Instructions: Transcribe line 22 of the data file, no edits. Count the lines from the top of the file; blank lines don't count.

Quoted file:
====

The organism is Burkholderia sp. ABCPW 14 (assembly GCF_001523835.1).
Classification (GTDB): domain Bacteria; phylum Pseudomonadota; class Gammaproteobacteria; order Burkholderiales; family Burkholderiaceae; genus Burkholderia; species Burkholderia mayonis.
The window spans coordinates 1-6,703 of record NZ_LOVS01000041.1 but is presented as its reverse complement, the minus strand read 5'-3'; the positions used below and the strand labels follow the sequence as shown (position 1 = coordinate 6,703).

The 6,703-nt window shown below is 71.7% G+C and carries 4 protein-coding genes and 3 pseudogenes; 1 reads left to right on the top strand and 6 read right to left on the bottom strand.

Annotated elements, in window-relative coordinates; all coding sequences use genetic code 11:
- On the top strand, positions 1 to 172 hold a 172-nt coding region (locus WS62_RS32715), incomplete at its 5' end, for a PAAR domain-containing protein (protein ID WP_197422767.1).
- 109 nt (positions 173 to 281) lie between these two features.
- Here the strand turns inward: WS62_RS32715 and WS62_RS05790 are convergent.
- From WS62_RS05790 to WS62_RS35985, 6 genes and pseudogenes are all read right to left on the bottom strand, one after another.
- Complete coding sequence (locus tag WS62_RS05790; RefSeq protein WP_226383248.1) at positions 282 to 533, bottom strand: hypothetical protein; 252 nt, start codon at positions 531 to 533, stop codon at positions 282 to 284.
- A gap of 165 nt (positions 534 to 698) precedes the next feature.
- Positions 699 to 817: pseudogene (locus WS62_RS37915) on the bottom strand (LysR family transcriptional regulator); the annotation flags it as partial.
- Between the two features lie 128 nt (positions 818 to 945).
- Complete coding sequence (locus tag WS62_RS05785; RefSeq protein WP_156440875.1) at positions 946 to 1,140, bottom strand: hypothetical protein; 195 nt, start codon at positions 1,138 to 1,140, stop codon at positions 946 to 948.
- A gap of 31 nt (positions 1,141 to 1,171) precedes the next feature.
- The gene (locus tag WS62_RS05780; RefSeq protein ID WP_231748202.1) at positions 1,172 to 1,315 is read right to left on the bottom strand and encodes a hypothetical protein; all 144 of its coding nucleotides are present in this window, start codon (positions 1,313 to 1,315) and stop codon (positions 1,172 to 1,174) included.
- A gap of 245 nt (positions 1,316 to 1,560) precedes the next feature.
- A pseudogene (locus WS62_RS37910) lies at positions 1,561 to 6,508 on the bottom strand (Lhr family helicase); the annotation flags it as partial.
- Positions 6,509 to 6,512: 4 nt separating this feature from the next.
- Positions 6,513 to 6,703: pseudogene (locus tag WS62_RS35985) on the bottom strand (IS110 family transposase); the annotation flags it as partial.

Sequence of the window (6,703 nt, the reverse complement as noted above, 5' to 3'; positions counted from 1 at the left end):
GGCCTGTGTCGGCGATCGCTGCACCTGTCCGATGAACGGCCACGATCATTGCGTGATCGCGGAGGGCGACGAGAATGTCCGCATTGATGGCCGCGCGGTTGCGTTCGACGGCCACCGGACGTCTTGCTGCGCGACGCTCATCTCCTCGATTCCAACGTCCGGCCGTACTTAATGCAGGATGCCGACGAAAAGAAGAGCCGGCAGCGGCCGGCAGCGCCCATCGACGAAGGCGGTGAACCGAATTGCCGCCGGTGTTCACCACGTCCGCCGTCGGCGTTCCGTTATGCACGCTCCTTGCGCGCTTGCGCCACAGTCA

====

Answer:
GGCCTGTGTCGGCGATCGCTGCACCTGTCCGATGAACGGCCACGATCATTGCGTGATCGCGGAGGGCGACGAGAATGTCCGCATTGATGGCCGCGCGGTTGCGTTCGACGGCCACCGGACGTCTTGCTGCGCGACGCTCATCTCCTCGATTCCAACGTCCGGCCGTACTTAATGCAGGATGCCGACGAAAAGAAGAGCCGGCAGCGGCCGGCAGCGCCCATCGACGAAGGCGGTGAACCGAATTGCCGCCGGTGTTCACCACGTCCGCCGTCGGCGTTCCGTTATGCACGCTCCTTGCGCGCTTGCGCCACAGTCA